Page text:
Article Comment 

Slimantics: The obituary as an art form

 

Slim Smith

 

The art of writing involves showing rather than telling. 

 

The novice will write about a person being tall or beautiful or angry. 

 

The great writer will create an image of those qualities in the reader's mind. Readers don't want to be told; they want to see. 

 

Consider this example: 

 

"There were tears in her eyes." 

 

Now consider how Tom Robbins, in his novel "Still Life with Woodpecker," describes the same fact: 

 

"A teardrop hung out of each blue eye, like a fat woman leaning out of a tenement window." 

 

The images a great writer creates can make almost any subject fascinating. 

 

And that is why the Obituary of Harry Weathersby Stamps has become a phenomenon. It first appeared in the Biloxi Sun Herald on Sunday, an obituary so cleverly written, so full of detail and images that it has quickly "gone viral." By Wednesday morning. Stamps' online guest book on The Sun Herald's website had 800 entries from people all over the U.S. and Canada and even Nairobi, Kenya, and Auckland, New Zealand. 

 

The obituary was reprinted on the opinion page in Tuesday's edition of The Dispatch.  

 

If I were teaching an Intro to Creative Writing class, the obituary would be part of the reading requirement. 

 

In The Obituary of Harry Weathersby Stamps, you will find examples that demonstrate the art of writing. 

 

Indeed, that the life and times of Harry Weathersby Stamps could be of any interest to strangers as far away as Kenya and New Zealand is a testament as much to the writer as the subject. 

 

The obituary was written by one of his daughters, Amanda Lewis of Dallas, an attorney by trade and a writer by instinct. She didn't tell us about her father; she painted a portrait of him in words. 

 

The particulars of Mr. Stamps' life, presented as obituaries are typically written, would be nothing especially interesting to a stranger. He left behind no great legacy, amassed no vast fortune. He never held office, never wrote a novel, never achieved fame of any sort. Stamps was a community college professor. He was married for almost 50 years and had two daughters and two grandchildren. 

 

The obituary could have correctly stated Mr. Stamps loved his family, enjoyed gardening and camping and was "down-to-earth." He loved his job, talking politics and food.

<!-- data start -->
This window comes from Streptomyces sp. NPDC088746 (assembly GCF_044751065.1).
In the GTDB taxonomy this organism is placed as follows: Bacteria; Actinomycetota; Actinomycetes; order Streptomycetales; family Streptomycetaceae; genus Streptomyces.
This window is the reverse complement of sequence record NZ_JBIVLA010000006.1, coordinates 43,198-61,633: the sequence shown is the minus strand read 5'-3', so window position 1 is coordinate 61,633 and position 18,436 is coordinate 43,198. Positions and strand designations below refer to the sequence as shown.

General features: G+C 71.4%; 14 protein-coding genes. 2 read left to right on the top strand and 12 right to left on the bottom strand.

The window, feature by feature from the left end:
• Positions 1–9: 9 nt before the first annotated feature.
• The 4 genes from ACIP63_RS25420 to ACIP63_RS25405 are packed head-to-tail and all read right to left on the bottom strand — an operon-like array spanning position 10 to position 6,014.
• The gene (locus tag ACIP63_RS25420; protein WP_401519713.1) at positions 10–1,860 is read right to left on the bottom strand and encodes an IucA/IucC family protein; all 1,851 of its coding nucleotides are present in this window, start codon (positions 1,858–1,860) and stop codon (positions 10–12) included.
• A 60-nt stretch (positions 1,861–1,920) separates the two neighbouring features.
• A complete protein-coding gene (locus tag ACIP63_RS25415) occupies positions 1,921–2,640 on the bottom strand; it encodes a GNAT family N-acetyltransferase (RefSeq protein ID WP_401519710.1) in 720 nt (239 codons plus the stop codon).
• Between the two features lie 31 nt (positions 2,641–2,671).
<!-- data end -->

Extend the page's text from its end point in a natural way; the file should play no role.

That would have been the "there were tears in her eyes" approach. 

 

Lewis gave us the "fat woman leaning out of a tenement window" version. 

 

Rather than say that Stamps loved his mom, sisters, wife and daughters, the author referred to Stamps as a "ladies man." Instead of acknowledging his fondness of gardening, the writer noted her father excelled at "growing camellias ... eradicating mole crickets ... composting pine needles ... outsmarting squirrels." 

 

Under the writer's careful care, Mr. Stamps was not simply interested in politics and religion, but "enjoyed watching politicians act like preachers and preachers act like politicians." Any man might expected to love his grandchildren, but Mr. Stamps would "crow like a rooster" during phone calls from his grandkids. 

 

He did not simply hold the rank of corporal during the Korean War, he held "the same rank as Napoleon." 

 

Standard obituaries are generally confined to the things the deceased loved and approved of.  

 

The Obituary of Harry Weathersby Stamps went so far as to include a litany of things he could scarcely tolerate, including but not limited to: Martha Stewart, know-it-all Yankees, Southerners who use the words "veranda" and "porte cochere," any of the many manifestations of the Law and Order TV series and Daylight Saving Time. Especially Daylight Saving Time. 

 

In the end, the writer did not simply present the mere facts of her father's life; she revealed her father to us through details, most of them small and seemingly unimportant. 

 

And yet those details are essential. Through them, we saw a man full of all the wonderful inconsistencies, arbitrary preferences and aversions, and charming idiosyncrasies that are common to all people. It is because those qualities are recognizable in all of us that the life of Harry Weathersby Stamps is appealing to all of us, even though we never knew him. 

 

Through the "showing" of her father's life, the author reminds us that most of us will not be remembered for the mere facts of our lives, but for the details that make us human. 

 

The Obituary of Harry Weathersby Stamps is the story of a life well-lived. 

 

It is a story well told.  

 

That's what good writers do.

 

Slim Smith is managing editor of The Dispatch. His email address is ssmith@cdispatch.com.

 

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